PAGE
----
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Telders International Law Moot Court Competition
Last Update
13.07.2016

The Competition has today become the most prestigious and important moot court competition in Europe. Annually, teams from over 40 universities compete in the national rounds, with the successfully teams going on to represent their countries in the international rounds held at the Peace Palace in The Hague.

Through the Competition students are educated in legal practice and such principles as the rule of law, civil society and fair play. The Competition also stimulates team-work and European integration. Students and academics consider participation important, a great honour and a wonderful experience of a friendly and international competition never to be forgotten.

Each year student-teams are presented with a case involving a fictitious dispute between two states. This dispute is put before the United Nations' most important legal organ, the International Court of Justice. It is up to the student-teams to defend the two states to the best of their ability. Each student-team has to represent the states substantively both in writing and through pleadings before so-called moot courts. Per European country, only the university winning the national rounds may participate in the international rounds held in The Hague. The students' memorials and pleadings are judged by legal experts. In this respect, the active involvement of judges from the real International Court of Justice, the Iran-United States Claims Tribunal, professors of law and ambassadors schooled in international law guarantee the high intellectual standards of the Competition and its prestige. The Competition is traditionally held at the Peace Palace in The Hague.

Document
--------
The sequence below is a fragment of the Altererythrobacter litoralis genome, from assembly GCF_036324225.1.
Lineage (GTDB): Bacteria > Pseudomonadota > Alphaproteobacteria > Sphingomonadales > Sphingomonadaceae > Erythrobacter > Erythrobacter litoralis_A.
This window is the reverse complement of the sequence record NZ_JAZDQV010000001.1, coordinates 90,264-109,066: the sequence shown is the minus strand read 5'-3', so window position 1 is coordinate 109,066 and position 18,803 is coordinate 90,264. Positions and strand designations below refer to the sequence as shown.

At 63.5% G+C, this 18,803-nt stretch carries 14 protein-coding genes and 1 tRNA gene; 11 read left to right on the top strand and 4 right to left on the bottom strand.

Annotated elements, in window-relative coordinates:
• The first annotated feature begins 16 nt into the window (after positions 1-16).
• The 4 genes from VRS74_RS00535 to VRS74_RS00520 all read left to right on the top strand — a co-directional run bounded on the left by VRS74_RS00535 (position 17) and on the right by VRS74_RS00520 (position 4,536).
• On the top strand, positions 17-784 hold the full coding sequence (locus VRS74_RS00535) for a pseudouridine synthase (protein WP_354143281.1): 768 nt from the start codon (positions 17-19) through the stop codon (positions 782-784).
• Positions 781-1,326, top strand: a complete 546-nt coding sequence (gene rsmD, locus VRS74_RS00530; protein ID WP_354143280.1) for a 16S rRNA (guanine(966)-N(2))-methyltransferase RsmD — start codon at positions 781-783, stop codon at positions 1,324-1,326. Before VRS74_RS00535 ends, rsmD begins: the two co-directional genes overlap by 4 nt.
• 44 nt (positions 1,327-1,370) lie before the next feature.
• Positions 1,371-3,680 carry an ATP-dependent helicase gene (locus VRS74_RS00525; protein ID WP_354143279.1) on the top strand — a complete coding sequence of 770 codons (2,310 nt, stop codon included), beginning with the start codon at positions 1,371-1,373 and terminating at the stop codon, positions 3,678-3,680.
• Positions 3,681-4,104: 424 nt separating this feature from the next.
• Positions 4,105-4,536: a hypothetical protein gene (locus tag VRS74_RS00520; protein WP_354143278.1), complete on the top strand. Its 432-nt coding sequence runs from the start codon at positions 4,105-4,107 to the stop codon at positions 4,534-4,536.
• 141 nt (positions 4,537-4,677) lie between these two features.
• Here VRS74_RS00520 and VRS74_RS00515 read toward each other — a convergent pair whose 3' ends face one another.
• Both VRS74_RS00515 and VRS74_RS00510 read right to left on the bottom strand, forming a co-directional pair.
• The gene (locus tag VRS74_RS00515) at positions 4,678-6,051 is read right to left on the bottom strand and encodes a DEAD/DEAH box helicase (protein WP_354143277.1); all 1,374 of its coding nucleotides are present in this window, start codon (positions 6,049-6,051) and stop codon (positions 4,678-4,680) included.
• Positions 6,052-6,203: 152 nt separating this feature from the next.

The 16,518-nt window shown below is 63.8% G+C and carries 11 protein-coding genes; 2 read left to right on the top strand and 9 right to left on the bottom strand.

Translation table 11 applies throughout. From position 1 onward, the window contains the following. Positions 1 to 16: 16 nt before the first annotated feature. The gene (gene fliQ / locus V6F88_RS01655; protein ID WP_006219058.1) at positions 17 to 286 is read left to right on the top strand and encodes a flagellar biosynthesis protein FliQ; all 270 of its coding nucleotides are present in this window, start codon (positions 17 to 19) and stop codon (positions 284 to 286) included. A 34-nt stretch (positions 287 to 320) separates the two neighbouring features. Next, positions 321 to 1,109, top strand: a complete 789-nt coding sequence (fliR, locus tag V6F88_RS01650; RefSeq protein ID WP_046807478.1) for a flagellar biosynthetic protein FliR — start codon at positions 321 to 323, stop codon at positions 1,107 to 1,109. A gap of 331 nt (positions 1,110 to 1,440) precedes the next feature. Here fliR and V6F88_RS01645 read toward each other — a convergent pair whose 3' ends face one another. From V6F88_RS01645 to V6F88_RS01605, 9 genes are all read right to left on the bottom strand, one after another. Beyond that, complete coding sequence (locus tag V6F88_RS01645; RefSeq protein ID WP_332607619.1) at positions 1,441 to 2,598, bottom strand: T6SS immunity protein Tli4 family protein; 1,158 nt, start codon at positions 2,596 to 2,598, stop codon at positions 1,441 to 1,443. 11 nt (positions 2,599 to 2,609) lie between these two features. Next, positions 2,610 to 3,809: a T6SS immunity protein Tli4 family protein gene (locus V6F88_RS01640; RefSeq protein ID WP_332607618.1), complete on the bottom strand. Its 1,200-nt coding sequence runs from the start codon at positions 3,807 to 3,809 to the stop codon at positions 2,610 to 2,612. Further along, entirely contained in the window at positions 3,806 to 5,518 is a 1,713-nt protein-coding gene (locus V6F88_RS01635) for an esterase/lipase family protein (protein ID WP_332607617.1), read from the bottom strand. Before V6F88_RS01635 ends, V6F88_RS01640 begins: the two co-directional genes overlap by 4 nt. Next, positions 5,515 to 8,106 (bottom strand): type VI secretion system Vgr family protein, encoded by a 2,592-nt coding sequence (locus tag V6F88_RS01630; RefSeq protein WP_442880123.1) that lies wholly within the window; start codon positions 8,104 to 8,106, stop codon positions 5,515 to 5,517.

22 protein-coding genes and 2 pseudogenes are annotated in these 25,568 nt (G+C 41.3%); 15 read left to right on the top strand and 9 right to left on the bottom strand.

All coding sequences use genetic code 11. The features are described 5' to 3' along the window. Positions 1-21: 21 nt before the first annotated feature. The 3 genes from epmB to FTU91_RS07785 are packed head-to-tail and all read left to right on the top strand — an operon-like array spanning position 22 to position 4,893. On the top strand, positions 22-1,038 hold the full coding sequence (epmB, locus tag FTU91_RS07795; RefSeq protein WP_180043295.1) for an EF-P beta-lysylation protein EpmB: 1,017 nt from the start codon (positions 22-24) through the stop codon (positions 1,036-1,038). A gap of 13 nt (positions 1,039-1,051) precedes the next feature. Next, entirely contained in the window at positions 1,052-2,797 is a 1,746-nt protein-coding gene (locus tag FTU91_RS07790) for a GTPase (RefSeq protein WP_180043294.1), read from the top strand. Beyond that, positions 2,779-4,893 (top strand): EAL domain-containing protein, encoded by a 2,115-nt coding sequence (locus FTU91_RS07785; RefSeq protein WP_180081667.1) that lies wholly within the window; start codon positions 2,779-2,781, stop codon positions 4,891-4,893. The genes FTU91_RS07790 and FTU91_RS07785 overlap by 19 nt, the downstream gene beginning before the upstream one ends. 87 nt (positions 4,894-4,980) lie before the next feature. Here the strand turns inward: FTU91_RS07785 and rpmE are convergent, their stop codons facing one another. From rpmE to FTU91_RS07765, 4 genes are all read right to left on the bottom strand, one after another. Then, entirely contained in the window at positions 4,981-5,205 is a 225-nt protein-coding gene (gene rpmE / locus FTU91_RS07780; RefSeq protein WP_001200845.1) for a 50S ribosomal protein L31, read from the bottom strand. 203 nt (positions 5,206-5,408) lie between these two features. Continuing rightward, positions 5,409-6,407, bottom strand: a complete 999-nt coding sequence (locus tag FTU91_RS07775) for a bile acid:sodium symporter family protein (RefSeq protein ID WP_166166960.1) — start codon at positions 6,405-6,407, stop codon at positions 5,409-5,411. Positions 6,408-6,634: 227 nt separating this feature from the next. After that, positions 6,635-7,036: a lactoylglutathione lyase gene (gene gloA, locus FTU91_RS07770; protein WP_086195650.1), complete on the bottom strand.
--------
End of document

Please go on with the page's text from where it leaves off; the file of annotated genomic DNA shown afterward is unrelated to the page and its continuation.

The aim of the Telders Competition is to prolong the legacy of Professor dr. Benjamin Marius Telders, who became a professor of international law at Leiden University in 1937. Professor Telders was respected for his sharp mind and had the honour to represent his country frequently, including before the Permanent Court of International Justice. Even during the Second World War, Telders stood up for his belief in the rule of law and civil society, and as a result was sent to the concentration camp at Bergen Belsen, where he later died in 1945.

The University of Latvia represents the country in this competition since 1998.